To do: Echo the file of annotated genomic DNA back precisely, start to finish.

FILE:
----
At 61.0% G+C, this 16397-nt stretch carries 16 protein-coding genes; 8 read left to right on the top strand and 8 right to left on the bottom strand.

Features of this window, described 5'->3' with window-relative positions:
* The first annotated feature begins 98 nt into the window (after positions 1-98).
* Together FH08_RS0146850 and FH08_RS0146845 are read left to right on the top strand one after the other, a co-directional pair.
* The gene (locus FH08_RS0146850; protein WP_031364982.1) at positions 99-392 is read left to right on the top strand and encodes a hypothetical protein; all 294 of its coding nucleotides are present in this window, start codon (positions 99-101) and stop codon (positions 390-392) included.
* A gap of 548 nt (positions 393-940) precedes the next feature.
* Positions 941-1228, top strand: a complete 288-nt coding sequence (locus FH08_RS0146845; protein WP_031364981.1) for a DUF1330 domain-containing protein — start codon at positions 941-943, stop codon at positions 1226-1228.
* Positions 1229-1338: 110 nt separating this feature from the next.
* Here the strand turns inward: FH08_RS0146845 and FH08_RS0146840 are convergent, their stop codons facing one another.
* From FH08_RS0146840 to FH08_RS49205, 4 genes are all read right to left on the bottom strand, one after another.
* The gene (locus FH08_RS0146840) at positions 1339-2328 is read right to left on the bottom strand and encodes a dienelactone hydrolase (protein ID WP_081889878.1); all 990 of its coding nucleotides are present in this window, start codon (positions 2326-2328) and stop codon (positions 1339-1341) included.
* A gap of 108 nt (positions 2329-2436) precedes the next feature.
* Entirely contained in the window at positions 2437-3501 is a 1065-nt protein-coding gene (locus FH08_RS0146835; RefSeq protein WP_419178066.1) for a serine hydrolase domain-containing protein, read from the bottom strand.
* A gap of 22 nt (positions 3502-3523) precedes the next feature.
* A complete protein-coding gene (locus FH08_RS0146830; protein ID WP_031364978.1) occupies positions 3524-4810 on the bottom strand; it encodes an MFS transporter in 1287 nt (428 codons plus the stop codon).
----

At 61.0% G+C, this 16397-nt stretch carries 16 protein-coding genes; 8 read left to right on the top strand and 8 right to left on the bottom strand.

Features of this window, described 5'->3' with window-relative positions:
* The first annotated feature begins 98 nt into the window (after positions 1-98).
* Together FH08_RS0146850 and FH08_RS0146845 are read left to right on the top strand one after the other, a co-directional pair.
* The gene (locus FH08_RS0146850; protein WP_031364982.1) at positions 99-392 is read left to right on the top strand and encodes a hypothetical protein; all 294 of its coding nucleotides are present in this window, start codon (positions 99-101) and stop codon (positions 390-392) included.
* A gap of 548 nt (positions 393-940) precedes the next feature.
* Positions 941-1228, top strand: a complete 288-nt coding sequence (locus FH08_RS0146845; protein WP_031364981.1) for a DUF1330 domain-containing protein — start codon at positions 941-943, stop codon at positions 1226-1228.
* Positions 1229-1338: 110 nt separating this feature from the next.
* Here the strand turns inward: FH08_RS0146845 and FH08_RS0146840 are convergent, their stop codons facing one another.
* From FH08_RS0146840 to FH08_RS49205, 4 genes are all read right to left on the bottom strand, one after another.
* The gene (locus FH08_RS0146840) at positions 1339-2328 is read right to left on the bottom strand and encodes a dienelactone hydrolase (protein ID WP_081889878.1); all 990 of its coding nucleotides are present in this window, start codon (positions 2326-2328) and stop codon (positions 1339-1341) included.
* A gap of 108 nt (positions 2329-2436) precedes the next feature.
* Entirely contained in the window at positions 2437-3501 is a 1065-nt protein-coding gene (locus FH08_RS0146835; RefSeq protein WP_419178066.1) for a serine hydrolase domain-containing protein, read from the bottom strand.
* A gap of 22 nt (positions 3502-3523) precedes the next feature.
* A complete protein-coding gene (locus FH08_RS0146830; protein ID WP_031364978.1) occupies positions 3524-4810 on the bottom strand; it encodes an MFS transporter in 1287 nt (428 codons plus the stop codon).